Wyatt was the first Black woman to hold a senior office in an American labor union – as the president of her local meat-packing union in Chicago and as International Vice President of the United Food and Commercial Workers. She advocated for the rights of women, racial minorities and all workers. “Racism and sexism is an economic issue,” she said. 

Bayard Rustin

Rustin was a passionate advocate for labor, civil and human rights, who insisted on nonviolent demonstration. His personal courage – he was openly gay in an era when living honestly could have terrible consequences – has inspired generations of activists. As the director of the A. Philip Randolph Institute, he coordinated the AFL-CIO’s work on civil rights and economic justice, believing that the labor movement could play a pivotal role in improving economic opportunity for Black workers and all Americans.  

Walter P. Reuther

A leader of the United Automobile Workers, Reuther believed the role of the labor movement was not simply to improve working conditions, but to improve lives within communities. He fought for civil rights, better health care, affordable housing and the environment. In his remarks at the Lincoln Memorial 60 years ago, Reuther said, “our slogan has got to be fair employment, but fair employment within the framework of full employment, so that every American can have a job.”

Soon after the March on Washington, King travelled to Memphis, Tennessee to support the sanitation workers striking for better safety standards, a decent wage and union recognition. The strike, like the march, underscored the intersection of racial equity and economic opportunity. On April 3, he called for racial justice and fair work practices in Memphis, saying, “Let us stand with a greater determination. And let us move on in these powerful days, these days of challenge to make America what it ought to be.” He was assassinated the next day. A few weeks later, Coretta Scott King, the Southern Christian Leaderships Conference and union leaders led more than 40,000 marchers through Memphis to honor King and support the strikers, who negotiated a deal on April 16.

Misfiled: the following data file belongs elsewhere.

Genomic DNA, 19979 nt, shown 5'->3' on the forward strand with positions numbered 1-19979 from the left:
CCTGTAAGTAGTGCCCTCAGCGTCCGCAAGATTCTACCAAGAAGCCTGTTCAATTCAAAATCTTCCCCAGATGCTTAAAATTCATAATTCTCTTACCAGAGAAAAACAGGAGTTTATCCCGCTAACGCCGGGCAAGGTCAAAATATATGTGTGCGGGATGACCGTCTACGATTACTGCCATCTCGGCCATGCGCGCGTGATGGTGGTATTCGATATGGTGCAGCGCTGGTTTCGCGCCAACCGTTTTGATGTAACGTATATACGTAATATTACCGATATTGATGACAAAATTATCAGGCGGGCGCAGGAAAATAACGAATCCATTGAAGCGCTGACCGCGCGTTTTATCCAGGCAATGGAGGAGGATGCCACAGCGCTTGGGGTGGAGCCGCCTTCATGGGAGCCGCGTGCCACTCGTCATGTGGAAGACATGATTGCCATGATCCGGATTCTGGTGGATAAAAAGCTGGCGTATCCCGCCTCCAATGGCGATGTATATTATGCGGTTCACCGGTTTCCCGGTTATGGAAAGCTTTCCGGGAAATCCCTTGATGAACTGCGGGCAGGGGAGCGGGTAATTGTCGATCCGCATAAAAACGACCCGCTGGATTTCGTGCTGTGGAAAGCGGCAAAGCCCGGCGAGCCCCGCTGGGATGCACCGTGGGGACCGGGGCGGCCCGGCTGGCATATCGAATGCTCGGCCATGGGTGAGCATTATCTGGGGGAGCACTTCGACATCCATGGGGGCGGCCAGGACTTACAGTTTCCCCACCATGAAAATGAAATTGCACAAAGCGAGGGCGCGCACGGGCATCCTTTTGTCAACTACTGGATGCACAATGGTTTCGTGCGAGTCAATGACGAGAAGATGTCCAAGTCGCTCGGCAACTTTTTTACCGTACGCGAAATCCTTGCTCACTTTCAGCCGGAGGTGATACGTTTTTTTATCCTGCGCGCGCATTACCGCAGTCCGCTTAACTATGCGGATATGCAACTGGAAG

Randolph, Wyatt, Rustin and Reuther helped bring about one of the most important days in America’s history, the March on Washington – but their contributions to America’s workers and communities were lifelong. Their legacy lives on today, when the urgency for equal rights and universal justice are as pressing as ever. Like King, they continued to push for racial equity and economic opportunity throughout their lives. As the Department of Labor’s inaugural chief diversity and equity officer, I’m proud to continue their relentless fight for equity at work and beyond.

King’s words are as true today as they were when he first said them: “Now is the time to make real the promises of democracy.” 


Alaysia Black Hackett is the chief diversity and equity officer for the U.S. Department of Labor.



Wed, 08/23/2023 – 13:02

Alaysia Hackett

Sourced from Us Dept of Labor

Leave your thoughts

Contact Us

Eltas EnterPrises Inc.
3978 Windgrove Crossing
Suite 200A
Suwanee, Georgia
30024, USA

Subscribe to our Newsletter